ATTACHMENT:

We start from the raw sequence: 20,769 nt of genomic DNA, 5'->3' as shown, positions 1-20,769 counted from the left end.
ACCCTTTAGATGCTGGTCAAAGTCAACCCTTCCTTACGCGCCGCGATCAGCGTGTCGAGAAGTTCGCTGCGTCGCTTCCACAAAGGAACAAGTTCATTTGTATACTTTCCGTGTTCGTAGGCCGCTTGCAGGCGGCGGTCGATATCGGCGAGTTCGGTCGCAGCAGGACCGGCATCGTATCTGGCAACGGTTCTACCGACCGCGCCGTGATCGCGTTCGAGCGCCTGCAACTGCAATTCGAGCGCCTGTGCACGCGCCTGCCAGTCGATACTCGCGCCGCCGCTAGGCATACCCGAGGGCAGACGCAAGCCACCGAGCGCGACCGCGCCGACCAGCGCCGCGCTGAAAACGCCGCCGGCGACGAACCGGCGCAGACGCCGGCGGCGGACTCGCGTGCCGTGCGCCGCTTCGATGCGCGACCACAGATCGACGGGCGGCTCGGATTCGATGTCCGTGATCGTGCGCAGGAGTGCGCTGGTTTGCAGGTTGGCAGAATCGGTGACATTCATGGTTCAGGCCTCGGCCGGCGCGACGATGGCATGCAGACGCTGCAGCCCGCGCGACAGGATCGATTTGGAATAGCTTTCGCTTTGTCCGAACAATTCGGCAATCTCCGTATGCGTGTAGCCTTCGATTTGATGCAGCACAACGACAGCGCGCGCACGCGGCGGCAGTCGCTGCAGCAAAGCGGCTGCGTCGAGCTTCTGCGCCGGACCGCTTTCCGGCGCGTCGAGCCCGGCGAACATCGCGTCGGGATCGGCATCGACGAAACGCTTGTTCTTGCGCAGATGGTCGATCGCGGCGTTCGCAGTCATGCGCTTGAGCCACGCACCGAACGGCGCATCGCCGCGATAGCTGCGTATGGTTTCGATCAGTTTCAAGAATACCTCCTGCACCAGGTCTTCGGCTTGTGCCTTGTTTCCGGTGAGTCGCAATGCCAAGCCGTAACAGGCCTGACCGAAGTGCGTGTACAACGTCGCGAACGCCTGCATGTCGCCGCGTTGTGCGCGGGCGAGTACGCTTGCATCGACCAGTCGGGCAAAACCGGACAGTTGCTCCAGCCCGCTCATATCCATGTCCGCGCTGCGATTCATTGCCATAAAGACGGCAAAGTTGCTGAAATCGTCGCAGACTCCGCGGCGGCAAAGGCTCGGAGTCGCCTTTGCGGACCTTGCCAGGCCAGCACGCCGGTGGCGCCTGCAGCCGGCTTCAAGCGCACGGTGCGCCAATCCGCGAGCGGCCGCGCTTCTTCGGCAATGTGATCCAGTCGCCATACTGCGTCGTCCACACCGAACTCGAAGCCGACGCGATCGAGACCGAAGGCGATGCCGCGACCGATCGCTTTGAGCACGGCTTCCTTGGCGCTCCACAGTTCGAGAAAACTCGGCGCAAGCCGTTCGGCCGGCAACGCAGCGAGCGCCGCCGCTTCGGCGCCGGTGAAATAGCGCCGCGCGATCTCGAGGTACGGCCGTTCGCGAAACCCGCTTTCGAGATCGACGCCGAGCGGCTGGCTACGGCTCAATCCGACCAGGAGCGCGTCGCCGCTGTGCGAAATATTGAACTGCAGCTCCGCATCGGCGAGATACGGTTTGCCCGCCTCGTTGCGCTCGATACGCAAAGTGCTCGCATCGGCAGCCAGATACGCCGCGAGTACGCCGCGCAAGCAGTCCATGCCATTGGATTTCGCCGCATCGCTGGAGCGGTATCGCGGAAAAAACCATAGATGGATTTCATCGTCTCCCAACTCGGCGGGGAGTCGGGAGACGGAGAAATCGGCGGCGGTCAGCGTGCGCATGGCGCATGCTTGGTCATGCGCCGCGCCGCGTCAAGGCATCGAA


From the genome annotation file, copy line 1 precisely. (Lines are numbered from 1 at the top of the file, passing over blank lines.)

We start from the raw sequence: 20,769 nt of genomic DNA, 5'->3' as shown, positions 1-20,769 counted from the left end.